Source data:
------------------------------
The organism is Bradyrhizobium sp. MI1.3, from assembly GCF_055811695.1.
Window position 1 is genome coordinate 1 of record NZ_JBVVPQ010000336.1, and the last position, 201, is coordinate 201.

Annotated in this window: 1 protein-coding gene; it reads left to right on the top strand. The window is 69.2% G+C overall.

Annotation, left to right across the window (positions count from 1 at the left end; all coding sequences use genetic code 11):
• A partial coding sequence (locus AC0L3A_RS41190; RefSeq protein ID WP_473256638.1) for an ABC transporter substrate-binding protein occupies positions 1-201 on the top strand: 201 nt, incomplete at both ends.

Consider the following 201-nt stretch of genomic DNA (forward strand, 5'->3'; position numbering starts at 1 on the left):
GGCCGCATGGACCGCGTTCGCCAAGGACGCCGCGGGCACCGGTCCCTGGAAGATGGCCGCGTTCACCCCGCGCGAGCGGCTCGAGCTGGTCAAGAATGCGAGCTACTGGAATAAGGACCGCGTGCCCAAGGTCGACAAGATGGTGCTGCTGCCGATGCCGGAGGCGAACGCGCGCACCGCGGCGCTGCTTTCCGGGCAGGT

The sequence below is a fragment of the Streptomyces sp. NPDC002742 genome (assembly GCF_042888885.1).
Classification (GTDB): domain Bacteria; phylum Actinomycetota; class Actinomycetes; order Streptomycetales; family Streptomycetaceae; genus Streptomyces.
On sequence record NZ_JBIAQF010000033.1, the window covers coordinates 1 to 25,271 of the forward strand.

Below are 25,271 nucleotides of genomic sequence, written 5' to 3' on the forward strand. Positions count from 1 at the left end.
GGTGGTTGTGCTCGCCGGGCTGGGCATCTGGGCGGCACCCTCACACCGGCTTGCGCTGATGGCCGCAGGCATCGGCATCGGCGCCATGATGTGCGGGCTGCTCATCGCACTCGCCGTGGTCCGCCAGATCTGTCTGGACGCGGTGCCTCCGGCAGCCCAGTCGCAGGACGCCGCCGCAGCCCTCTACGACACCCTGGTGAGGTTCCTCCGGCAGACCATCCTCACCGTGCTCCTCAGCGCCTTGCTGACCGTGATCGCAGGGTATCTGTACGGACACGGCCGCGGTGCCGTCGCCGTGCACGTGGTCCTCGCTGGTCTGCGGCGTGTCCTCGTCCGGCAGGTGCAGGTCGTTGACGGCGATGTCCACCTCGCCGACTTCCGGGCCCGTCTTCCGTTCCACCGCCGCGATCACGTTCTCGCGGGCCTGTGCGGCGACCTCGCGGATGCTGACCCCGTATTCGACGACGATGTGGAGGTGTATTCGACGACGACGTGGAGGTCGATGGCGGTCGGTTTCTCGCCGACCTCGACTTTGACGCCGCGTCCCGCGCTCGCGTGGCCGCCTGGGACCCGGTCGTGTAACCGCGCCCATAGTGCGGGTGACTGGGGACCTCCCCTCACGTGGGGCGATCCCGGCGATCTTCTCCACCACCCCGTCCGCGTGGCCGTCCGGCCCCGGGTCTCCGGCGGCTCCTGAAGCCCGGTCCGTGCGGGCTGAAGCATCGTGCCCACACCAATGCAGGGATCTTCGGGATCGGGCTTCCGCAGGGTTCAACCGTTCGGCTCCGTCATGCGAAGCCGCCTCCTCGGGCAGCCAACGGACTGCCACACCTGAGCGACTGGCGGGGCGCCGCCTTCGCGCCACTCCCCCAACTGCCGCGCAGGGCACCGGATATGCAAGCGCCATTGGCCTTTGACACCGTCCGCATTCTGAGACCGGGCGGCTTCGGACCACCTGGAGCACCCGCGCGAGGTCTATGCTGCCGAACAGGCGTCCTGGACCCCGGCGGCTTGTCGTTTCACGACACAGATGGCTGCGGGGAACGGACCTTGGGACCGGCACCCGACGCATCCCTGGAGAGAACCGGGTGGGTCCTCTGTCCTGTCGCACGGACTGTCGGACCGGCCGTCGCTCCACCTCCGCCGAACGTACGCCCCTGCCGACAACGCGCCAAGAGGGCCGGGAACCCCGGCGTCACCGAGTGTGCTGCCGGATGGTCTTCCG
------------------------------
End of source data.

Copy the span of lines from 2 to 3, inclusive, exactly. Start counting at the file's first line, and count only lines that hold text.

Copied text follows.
Window position 1 is genome coordinate 1 of record NZ_JBVVPQ010000336.1, and the last position, 201, is coordinate 201.

Annotated in this window: 1 protein-coding gene; it reads left to right on the top strand. The window is 69.2% G+C overall.